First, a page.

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Highline Library Newsletters

News and Updates from the Highline Library

Library Database Updates

The Library Reference Department meets annually as a group to assess how we are spending our collection development budget (this includes books, periodicals, and databases). This year, because of collection development budget cuts , we focused especially on databases, which constitute approximately 80% of our collection development budget. In reviewing databases, we considered various factors, especially database cost and usage statistics. We also collected input from faculty colleagues in disciplines relevant to these databases. After careful consideration and reaching a department consensus based on usage statistics, feedback, and our knowledge of database use from a reference librarian perspective, these databases were seen as ones we could discontinue with the least amount of inconvenience to our users: 

  • Academic Video Online (Alexander Street Press)

  • Ethnic Newswatch

  • Alt-Press Watch

  • Garland Music

  • ArtStor - expires January 2022

  • JSTOR -, expires January 2022


As you are preparing for your winter quarter classes, if you have any links to these databases in Canvas or use any of these databases in your courses, please reach out to the reference librarians at refhelp@highline.edu and we can help you find other resources to use instead. We have a rich collection of databases spanning all disciplines. Browse our library databases by subject or A-Z list to see what’s available.

How to Request Library Materials for Purchase

If you are a Highline College faculty, staff, or student, you can request that we purchase books and videos for the Library collection that are related to your work. Your request will be sent to the library reference staff, who will review it based on our selection criteria. If we order the title, you will be notified by email when it is available. Materials purchased using the Library's budget will be kept in the Library. (Individuals' professional development funds can be used to purchase materials that you keep.)

Please note that we do not purchase textbooks for the Library collection. Some faculty-donated textbooks are kept for in-library use by students in our Reserves collection at the Library Circulation Desk.

If you are interested in having us purchase materials other than books or videos, please contact Jack Harton, the faculty librarian with lead responsibilities in collection development.

These criteria will be used to determine whether a title will be added to the Library collection:

  • Anticipated demand for the material.

  • Accuracy and validity of the information.

  • Relevance to the instructional and work-related needs of Highline students, faculty, and staff.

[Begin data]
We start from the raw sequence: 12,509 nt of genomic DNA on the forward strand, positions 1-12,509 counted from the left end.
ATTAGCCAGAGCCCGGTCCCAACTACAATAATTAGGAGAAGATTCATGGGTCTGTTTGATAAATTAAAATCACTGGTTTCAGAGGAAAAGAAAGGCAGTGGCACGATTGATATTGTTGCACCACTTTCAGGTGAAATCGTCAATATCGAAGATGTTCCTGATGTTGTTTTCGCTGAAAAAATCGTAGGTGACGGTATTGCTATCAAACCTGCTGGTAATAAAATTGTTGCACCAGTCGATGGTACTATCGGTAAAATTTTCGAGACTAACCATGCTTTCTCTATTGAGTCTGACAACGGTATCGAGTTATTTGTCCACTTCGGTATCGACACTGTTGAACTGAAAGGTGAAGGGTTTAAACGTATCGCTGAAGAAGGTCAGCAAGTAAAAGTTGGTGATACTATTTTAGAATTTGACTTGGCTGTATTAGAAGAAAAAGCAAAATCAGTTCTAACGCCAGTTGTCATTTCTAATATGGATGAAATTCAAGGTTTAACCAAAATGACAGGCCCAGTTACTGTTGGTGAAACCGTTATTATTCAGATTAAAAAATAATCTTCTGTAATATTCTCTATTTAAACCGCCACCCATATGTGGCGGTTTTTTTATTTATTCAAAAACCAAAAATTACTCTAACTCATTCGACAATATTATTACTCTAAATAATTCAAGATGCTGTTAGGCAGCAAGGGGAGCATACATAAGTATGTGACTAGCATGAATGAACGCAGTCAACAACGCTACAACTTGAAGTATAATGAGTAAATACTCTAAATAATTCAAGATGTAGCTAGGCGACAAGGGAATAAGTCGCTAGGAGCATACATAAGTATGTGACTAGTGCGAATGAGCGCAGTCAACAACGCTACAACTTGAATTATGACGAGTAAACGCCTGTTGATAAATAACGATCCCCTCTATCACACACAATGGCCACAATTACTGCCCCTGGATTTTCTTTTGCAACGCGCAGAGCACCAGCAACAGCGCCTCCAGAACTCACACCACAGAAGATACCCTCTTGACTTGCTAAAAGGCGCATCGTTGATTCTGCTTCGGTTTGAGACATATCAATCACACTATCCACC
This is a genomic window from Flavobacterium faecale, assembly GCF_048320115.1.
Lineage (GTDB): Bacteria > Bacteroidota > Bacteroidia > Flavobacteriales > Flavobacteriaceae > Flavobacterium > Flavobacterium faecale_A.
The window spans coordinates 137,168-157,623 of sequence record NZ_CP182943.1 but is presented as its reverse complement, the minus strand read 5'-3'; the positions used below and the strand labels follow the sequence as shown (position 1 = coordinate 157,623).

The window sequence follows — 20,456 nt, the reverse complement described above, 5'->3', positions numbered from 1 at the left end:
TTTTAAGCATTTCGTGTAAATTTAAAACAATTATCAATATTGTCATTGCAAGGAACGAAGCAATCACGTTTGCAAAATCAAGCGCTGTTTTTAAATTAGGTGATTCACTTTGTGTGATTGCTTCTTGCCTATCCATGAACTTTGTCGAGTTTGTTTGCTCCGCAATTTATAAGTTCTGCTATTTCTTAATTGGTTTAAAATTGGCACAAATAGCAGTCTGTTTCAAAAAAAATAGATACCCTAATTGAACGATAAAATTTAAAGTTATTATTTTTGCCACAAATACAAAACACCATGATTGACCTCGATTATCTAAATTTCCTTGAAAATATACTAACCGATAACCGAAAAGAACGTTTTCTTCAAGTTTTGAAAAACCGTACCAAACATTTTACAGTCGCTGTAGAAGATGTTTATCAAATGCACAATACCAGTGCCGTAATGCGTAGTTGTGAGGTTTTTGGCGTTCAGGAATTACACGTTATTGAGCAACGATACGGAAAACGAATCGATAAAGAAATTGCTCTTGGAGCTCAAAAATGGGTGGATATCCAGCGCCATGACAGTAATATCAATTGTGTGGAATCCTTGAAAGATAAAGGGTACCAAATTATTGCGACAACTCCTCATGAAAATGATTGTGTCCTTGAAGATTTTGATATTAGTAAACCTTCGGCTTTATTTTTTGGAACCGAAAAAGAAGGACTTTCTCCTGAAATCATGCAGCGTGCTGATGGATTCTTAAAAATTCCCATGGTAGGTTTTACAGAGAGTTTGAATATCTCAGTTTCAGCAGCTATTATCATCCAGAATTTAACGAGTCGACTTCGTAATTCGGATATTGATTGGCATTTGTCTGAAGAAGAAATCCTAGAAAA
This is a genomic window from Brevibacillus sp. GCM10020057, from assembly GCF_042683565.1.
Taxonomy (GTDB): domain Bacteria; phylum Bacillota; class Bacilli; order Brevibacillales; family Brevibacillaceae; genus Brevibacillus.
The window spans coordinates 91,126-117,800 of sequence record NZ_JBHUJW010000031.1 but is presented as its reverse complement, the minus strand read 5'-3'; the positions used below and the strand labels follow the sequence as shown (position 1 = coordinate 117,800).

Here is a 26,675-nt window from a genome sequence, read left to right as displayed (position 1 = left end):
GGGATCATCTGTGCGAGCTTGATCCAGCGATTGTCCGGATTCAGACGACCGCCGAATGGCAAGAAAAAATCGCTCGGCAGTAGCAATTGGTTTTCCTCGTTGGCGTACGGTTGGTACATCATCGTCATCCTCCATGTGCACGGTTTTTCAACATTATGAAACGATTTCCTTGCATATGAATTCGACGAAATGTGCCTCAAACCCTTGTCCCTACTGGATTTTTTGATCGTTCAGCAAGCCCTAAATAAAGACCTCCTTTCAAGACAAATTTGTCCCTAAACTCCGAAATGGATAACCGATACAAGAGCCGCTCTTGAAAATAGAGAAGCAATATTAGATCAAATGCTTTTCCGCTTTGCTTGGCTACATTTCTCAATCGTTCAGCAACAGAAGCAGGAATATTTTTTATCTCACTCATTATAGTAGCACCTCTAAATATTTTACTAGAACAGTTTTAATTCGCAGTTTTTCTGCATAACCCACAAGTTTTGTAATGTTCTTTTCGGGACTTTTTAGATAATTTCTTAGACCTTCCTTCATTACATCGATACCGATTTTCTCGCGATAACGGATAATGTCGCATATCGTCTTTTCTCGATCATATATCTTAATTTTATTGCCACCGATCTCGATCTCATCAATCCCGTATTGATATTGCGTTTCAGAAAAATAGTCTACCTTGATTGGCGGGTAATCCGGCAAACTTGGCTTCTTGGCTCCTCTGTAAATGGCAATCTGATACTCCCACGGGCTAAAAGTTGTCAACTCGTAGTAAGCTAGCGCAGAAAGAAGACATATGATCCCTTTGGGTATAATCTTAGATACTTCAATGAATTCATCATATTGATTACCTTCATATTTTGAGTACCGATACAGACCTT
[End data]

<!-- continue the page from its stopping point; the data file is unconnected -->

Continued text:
• Timeliness or permanence of the material.

  • Strengths and weaknesses of the existing library collection in the subject area.

  • Cost of the material.

  • Language (English or non-English) and reading or viewing level of the material.

  • Author, publisher, or producer reputation.

  • Accessibility and comprehensibility of the information by the user.

  • Evaluations of the material from standard or knowledgeable reviewing sources.

icon of open book by iconixar from Noun Project

New Edition of the MLA Handbook

quotation mark image created by Oliver Kittier from Noun Project

The ninth edition of the MLA Handbook was published in April 2021. The format for both in-text and Works Cited citations remains the same through this update, but there are other changes:

 
  • New inclusive language rules

  • Include http:// or https:// or www. in your Works Cited page

  • A new, easy-to-follow explanation of in-text citations

  • A new chapter on formatting a research paper

 

[Update notes taken from What’s New in the Ninth Edition of the MLA Handbook (Spring 2021), MLA Style Center and MLA 9th Edition, Surry Community College

Information Literacy Modules Updated Over the Summer

 

Highline College Library’s Media Literacy and Evaluating Information instruction materials were updated over the summer. The newest versions are now available for you to integrate into your courses.

Both were revised to include recent best practices in evaluating misinformation and fake news. In addition, the Evaluating Information content encourages students to interact with the information they’re viewing, while also considering their own worldview and how it impacts their reaction to the information. This article shows why these evaluation techniques are so important:  Why can’t a generation that grew up online spot the misinformation in front of them?

Evaluating Information
The latest version of Evaluating Information is available on a website. Note that the previous version still exists in Canvas Commons, but it’s no longer being updated. 

Media Literacy
Go to the Faculty Guide to Canvas Information Literacy Modules, and follow the instructions under Importing the Modules to import this module or any of the others into your Canvas course. 

Other Information Literacy Modules
In addition, all of the other Canvas Information Literacy modules have been reviewed and revised for regular maintenance (checking links, updating information, etc.). Go to the Faculty Guide to Canvas Information Literacy Modules to view the available modules, and follow the instructions under Importing the Modules to import them.

Questions? Please contact your friendly Highline College librarians at refhelp@highline.edu

Canvas LMS logo

 

From the Circ Desk

Plaster anatomical model skeleton posed in front of the library circulation desk, wearing a light brown cloth facial mask

 

Exactly what does Circulation Services do?